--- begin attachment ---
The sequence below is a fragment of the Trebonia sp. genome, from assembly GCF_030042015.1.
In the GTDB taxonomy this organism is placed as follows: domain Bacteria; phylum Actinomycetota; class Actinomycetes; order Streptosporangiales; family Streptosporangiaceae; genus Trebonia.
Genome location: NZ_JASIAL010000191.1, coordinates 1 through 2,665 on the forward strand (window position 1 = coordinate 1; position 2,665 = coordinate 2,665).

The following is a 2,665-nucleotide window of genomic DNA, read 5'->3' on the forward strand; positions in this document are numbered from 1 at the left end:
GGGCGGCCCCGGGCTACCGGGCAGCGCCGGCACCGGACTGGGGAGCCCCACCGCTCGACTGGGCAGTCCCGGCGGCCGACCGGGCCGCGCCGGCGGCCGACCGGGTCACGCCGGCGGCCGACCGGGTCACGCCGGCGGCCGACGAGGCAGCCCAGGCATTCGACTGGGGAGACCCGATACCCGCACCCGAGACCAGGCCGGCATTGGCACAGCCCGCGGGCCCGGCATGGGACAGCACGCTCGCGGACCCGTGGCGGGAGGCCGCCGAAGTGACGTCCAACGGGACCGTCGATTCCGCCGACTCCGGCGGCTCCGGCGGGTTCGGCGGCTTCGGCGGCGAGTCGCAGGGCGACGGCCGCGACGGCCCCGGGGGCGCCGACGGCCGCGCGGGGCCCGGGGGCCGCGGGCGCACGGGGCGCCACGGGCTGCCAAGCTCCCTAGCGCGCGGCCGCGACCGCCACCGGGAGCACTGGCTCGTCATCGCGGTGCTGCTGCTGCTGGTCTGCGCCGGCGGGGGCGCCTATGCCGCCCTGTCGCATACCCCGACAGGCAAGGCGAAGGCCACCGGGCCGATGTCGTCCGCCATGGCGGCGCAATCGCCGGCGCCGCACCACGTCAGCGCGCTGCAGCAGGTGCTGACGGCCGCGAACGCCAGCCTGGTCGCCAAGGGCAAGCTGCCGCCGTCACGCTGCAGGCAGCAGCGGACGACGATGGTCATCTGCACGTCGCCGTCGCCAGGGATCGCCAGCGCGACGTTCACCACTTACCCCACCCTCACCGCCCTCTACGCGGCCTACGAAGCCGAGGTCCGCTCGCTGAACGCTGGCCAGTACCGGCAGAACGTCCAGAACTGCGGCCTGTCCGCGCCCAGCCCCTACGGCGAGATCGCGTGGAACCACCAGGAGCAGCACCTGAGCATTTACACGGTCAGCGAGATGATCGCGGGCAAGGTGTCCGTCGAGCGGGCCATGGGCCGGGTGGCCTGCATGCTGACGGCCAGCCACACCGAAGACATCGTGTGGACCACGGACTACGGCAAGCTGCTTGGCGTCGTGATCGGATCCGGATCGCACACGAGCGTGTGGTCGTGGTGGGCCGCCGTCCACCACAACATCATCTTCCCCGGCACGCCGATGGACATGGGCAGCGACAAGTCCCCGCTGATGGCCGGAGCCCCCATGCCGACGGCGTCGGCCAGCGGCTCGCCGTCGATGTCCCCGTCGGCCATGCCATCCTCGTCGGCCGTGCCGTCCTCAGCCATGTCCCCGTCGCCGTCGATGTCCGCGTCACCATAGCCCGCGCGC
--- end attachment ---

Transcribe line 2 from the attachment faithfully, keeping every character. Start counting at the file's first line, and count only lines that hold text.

In the GTDB taxonomy this organism is placed as follows: domain Bacteria; phylum Actinomycetota; class Actinomycetes; order Streptosporangiales; family Streptosporangiaceae; genus Trebonia.